This “holding together” is not simply associated with the Father’s Son as such, but specifically with his incarnate state.  It’s Jesus, as the incarnate Son, who “reconciles all things, whether on earth or in heaven, making peace by the blood of the cross.” (Colossians 1:15-20)

The entire cosmos was created for the incarnate Son of God, Jesus.  It’s as man that the Son of God reigns supreme.  For him, as man, to reign over non-human aliens defies logic, which proves true only if human beings solely exist within the cosmic created order.

This is most fully professed in the Ephesian hymn.  God ought to be blessed because he “has blessed us in Christ,” for “he chose us in Christ before the foundation of the world.”  Likewise, “he destined us to be his sons through Jesus Christ.”  Only in Christ are our sins forgiven through his blood.  What God has done is to make “known to us in all wisdom and insight the mystery of his will, according to the purpose which he set forth in Christ as a plan for the fulness of time, to unite all things in him, things in heaven and things on earth.” (Ephesians 1:3-10)

 From all eternality, God chose humankind, and the whole cosmic order, to be summed up, taken up into Christ, the Father’s incarnate Son.  At the end of time, we are subsumed into the glorious risen humanity of the Son.  Intelligent aliens find no place within God’s eternal scheme – his entire focus is on human beings and the humanity of his divine incarnate Son.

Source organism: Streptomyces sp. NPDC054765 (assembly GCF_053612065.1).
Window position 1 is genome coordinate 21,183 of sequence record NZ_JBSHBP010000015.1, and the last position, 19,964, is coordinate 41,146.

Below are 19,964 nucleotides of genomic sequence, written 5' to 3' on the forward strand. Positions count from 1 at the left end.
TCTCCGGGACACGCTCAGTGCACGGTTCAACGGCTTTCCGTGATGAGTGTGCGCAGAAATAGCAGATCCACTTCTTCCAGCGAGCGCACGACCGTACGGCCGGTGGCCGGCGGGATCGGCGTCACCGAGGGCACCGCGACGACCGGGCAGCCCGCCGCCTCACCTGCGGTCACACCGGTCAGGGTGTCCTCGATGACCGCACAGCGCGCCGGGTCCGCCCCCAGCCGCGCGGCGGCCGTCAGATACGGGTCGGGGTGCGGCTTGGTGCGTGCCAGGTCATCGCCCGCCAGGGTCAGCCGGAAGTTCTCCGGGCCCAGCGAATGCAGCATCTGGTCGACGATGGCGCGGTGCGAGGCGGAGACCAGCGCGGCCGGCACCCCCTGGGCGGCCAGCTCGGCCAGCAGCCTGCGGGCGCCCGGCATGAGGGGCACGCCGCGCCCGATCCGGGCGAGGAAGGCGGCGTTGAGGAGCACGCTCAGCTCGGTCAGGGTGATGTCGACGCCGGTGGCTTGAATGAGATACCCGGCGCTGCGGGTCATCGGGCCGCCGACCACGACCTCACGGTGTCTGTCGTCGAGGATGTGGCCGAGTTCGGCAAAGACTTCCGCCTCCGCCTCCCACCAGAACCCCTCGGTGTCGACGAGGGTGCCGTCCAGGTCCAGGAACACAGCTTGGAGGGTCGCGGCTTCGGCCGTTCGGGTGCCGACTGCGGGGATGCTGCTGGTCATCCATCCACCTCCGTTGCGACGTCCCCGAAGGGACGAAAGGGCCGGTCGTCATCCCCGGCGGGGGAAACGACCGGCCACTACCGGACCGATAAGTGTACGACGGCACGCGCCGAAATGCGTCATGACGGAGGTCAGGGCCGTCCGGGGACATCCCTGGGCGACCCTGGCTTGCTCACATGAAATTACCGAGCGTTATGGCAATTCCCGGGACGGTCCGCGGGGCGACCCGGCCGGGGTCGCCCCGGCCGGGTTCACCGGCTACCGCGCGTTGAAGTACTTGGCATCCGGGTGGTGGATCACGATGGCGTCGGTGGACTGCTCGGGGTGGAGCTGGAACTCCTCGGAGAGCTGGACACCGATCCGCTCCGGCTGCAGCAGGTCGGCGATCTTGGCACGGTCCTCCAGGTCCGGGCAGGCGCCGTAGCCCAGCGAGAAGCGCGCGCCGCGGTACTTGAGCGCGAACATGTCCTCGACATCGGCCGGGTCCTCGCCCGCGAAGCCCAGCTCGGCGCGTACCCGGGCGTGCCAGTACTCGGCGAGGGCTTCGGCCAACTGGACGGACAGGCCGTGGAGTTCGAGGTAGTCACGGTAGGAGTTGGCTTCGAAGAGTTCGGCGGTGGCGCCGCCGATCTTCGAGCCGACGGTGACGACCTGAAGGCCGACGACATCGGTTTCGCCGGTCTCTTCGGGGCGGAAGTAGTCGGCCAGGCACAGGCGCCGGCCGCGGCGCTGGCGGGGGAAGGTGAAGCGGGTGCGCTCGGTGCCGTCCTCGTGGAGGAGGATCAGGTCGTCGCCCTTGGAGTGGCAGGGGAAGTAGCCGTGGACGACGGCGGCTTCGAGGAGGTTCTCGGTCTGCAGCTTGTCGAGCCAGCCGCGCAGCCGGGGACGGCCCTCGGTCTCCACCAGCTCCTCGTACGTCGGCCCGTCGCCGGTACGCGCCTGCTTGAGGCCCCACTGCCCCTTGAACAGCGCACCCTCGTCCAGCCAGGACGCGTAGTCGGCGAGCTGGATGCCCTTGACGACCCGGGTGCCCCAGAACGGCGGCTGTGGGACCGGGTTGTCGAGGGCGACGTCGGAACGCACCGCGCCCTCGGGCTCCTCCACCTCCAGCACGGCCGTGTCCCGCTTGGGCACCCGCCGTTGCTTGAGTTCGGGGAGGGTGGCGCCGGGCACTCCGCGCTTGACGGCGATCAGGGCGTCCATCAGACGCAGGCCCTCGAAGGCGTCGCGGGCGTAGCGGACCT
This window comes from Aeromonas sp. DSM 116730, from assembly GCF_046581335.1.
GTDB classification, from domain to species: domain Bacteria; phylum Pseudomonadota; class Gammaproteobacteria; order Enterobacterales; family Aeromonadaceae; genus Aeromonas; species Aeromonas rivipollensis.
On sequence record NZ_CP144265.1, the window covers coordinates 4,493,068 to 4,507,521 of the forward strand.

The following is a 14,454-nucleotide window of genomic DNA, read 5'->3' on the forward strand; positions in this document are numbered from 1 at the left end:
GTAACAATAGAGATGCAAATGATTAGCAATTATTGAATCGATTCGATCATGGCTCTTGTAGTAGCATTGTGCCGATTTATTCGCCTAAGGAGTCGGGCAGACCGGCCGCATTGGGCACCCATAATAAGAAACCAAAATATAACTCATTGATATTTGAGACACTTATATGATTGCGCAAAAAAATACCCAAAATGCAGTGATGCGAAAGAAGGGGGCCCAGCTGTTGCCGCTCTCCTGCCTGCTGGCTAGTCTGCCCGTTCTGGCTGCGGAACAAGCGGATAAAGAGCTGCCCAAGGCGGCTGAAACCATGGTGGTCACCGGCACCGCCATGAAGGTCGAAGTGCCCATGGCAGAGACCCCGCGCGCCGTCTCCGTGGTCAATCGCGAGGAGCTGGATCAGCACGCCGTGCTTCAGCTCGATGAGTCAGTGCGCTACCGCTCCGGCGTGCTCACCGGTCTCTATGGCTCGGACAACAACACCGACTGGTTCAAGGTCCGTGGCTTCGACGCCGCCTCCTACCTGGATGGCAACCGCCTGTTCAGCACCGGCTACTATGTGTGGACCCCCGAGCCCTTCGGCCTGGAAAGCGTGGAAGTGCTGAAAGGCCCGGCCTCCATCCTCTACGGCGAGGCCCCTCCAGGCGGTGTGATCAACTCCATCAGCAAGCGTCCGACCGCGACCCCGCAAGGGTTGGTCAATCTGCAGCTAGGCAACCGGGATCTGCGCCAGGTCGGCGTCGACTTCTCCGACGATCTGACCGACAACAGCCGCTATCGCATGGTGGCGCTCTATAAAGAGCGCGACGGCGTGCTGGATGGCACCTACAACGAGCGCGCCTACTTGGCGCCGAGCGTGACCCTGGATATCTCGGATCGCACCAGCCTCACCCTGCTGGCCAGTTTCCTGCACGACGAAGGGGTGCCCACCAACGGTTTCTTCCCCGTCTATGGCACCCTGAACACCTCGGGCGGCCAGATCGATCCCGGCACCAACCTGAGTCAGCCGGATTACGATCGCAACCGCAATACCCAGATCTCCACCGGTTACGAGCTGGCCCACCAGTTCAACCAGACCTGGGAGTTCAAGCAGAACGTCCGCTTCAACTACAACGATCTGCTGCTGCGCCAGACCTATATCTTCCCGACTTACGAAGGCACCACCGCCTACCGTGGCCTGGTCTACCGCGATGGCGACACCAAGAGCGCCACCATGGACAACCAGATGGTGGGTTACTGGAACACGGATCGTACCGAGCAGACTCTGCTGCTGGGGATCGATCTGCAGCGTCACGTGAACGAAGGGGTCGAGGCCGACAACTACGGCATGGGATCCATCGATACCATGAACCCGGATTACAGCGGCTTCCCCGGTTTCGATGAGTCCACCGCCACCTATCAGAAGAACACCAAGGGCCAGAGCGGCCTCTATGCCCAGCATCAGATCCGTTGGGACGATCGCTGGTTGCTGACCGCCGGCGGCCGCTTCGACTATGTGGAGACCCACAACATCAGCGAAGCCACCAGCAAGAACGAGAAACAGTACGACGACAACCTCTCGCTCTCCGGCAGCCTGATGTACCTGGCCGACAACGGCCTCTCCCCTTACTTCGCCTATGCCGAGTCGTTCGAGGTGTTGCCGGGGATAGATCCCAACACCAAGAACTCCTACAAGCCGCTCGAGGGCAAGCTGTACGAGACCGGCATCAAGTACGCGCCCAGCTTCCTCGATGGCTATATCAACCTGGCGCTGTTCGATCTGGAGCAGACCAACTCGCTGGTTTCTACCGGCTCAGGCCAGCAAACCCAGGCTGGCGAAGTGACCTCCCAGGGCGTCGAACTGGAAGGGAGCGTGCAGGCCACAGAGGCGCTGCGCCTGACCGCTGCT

Similarly, God the Son did not selfishly cling to his divinity, but humbled himself, taking on the form of a servant, and in so doing, was obedient even unto death on the cross.  “Therefore, God has highly exalted him and bestowed on him the name which is above every name, that at the name of Jesus every knee should bow, in heaven and on earth and under the earth, and every tongue confess that Jesus Christ is Lord, to the glory of God the Father.” (Philippians 2:9-11).

The hymn’s entire focus is the salvific work that he accomplished as man.  Because of the incarnate Son’s human work of salvation, the Father bestowed upon him the greatest of all names, that is, Lord.

Throughout the entire cosmos, heaven, earth, under the earth, every knee is to bend, and every tongue is to proclaim that the risen man Jesus, the incarnate Son, is Lord.  Jesus cosmically reigns supreme as man.  He is not Lord of non-human aliens, for they do not exist.

Thus, while it may be fun to fantasize during the dog days of summer about the existence of aliens, such daydreaming, if it is deemed to be real, can wreak havoc on the Gospel, particularly to the primacy of Jesus as the cosmic incarnate Lord of all.


*Image: The Holy Trinity by El Greco (Domenikos Theotokopoulos), 1577-579 [Museo del Prado, Madrid]

Thomas G. Weinandy, OFM, a prolific writer and one of the most prominent living theologians, is a former member of the Vatican’s International Theological Commission. His newest book is the third volume of Jesus Becoming Jesus: A Theological Interpretation of the Gospel of John: The Book of Glory and the Passion and Resurrection Narratives.